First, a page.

Microsoft has introduced real-time SMS indicators for Windows 10 Mobile users, allowing them to see when a contact is writing a message.
This is a brand new feature for SMS on Windows 10 Mobile, which is similar to the ‘…’ indicators used by some web-based messaging services. Not only that, though, Windows 10 Mobile also shows users when their messages have been read. Underneath the message itself is the time, the sending method (SIM/SMS chat), and – once it has been seen – the word ‘Read’.
The feature is currently only available through Vodafone, customers of which can gain access through a firmware update. However, users with brand new phones may have the service installed from day one.
It’s not known when more mobile operators in the UK will take advantage of this feature, but both T-Mobile and AT&T have already announced their support in the US, neowin.net notes. T-Mobile released a statement about its Advanced Messaging service, which reads: “You won’t need to search out, download, install, setup and register an extra app to get all that and more. It just works. Right out of the box.”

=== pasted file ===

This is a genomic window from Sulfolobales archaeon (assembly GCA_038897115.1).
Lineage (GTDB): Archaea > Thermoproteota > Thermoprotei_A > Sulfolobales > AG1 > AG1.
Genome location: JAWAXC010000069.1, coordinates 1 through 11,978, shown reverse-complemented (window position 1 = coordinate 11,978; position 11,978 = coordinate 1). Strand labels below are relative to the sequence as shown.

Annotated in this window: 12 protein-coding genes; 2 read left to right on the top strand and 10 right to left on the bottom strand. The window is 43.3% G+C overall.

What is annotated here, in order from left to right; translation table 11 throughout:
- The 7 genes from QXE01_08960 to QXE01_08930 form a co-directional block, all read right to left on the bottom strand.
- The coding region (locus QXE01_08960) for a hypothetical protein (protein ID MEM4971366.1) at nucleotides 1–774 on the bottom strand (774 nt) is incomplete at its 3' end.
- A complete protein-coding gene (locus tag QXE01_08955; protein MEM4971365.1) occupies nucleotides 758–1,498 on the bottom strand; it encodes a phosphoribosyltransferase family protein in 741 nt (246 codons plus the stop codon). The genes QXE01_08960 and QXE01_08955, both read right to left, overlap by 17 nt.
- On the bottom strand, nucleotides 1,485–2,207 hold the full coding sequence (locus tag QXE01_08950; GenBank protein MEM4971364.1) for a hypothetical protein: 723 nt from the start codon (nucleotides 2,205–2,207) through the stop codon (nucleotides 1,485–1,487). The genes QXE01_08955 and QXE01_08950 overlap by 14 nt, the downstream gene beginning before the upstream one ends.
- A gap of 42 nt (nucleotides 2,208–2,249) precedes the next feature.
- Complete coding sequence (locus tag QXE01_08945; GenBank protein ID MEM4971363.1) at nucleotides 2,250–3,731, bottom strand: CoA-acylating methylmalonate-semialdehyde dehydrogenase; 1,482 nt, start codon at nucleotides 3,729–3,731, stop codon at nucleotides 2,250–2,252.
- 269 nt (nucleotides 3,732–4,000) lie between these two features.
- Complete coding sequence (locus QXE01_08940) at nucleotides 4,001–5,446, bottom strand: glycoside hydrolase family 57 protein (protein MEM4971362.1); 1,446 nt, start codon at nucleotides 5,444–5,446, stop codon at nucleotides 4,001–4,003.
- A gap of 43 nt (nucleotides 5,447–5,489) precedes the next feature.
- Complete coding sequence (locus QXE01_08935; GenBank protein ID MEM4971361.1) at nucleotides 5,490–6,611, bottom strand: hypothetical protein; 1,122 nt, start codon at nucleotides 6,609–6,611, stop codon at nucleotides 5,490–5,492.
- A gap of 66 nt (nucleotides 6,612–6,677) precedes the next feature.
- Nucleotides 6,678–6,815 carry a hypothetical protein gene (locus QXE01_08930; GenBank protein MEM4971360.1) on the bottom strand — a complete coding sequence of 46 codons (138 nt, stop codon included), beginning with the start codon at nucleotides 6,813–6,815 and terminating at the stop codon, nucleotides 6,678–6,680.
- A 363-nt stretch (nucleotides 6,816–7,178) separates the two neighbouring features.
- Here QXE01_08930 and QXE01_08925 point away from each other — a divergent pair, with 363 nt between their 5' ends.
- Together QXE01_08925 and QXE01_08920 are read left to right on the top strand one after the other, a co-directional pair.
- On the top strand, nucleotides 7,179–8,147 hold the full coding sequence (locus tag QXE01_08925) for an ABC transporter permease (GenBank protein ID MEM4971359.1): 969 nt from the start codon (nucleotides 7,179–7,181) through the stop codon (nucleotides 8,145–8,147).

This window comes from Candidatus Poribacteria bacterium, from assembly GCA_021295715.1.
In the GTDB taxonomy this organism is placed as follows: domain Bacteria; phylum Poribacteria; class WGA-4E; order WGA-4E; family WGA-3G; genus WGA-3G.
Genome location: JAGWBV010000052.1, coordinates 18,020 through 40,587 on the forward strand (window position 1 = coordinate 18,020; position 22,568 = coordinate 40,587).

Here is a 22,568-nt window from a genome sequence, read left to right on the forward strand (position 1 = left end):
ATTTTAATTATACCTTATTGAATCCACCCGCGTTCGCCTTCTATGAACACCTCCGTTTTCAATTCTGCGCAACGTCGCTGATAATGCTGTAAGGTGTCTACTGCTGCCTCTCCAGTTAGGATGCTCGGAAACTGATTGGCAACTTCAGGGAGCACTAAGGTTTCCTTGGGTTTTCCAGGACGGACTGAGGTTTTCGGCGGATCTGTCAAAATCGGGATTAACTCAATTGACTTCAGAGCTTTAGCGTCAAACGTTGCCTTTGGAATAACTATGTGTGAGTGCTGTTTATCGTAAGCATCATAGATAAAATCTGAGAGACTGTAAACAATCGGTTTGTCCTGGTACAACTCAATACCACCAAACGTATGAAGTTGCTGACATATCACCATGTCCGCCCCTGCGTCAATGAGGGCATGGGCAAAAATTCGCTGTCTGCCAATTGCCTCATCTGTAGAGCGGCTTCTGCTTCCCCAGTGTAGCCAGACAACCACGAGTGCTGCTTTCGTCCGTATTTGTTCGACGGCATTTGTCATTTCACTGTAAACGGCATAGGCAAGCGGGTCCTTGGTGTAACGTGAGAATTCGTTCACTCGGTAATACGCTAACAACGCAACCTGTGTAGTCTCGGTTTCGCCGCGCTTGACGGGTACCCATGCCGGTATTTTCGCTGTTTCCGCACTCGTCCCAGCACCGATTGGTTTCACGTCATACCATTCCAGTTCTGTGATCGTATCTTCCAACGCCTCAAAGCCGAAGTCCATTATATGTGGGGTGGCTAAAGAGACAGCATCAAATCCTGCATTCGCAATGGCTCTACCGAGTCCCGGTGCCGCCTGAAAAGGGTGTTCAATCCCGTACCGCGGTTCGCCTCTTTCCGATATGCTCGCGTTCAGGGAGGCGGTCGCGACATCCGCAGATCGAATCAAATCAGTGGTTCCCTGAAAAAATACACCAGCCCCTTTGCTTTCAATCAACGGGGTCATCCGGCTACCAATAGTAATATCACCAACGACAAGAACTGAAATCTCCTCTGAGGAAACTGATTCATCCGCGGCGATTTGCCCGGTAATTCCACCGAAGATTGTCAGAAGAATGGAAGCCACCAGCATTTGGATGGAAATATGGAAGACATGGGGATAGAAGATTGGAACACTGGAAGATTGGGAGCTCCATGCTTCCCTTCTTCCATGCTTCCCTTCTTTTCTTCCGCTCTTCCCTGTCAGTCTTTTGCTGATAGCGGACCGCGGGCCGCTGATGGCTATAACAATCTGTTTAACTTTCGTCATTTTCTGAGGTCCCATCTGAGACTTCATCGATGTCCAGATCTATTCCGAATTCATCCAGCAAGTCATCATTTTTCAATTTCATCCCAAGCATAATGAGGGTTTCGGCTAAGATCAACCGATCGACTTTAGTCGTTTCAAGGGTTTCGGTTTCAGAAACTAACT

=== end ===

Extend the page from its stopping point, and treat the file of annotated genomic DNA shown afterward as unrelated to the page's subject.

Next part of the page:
Microsoft’s support page has comments about the feature; however it wasn’t spotted until Monday 25 January by gmrtec.com. The page reads: “If your mobile operator offers a chat service, your messages to certain contacts may be sent using that service, and you’ll see chat instead of text in your messaging app. If you expect to see chat but don’t, try going to Messaging settings to turn it on.”
If users notice that the way they’re sending texts changes from ‘SMS Text’ to ‘SMS Chat’, this means their mobile operator has an RCS-compatible messaging service available, and that they can enjoy these real-time indicators.
Text messages haven’t changed all that much over the years, but their popularity and the necessity for their use hasn’t waned. Even so, it’s great that SMS messages on Windows 10 are getting a welcome upgrade, and it promises an exciting future – particularly for businesses that use SMS marketing. The real-time indicators will be a great tool for use in customer interaction, and could provide a fantastic alternative to website ‘live chat’ helpdesks.
It also gives SMS the ability to take its rightful place ahead of OTT services like Facebook Messenger and WhatsApp. These services require the internet in order for mobile owners to use them, which isn’t always possible when people are out and about. But their upside was in the real-time indicators and ‘message read’ confirmation they offered to users.
Now that text messages have this too, it’s no contest.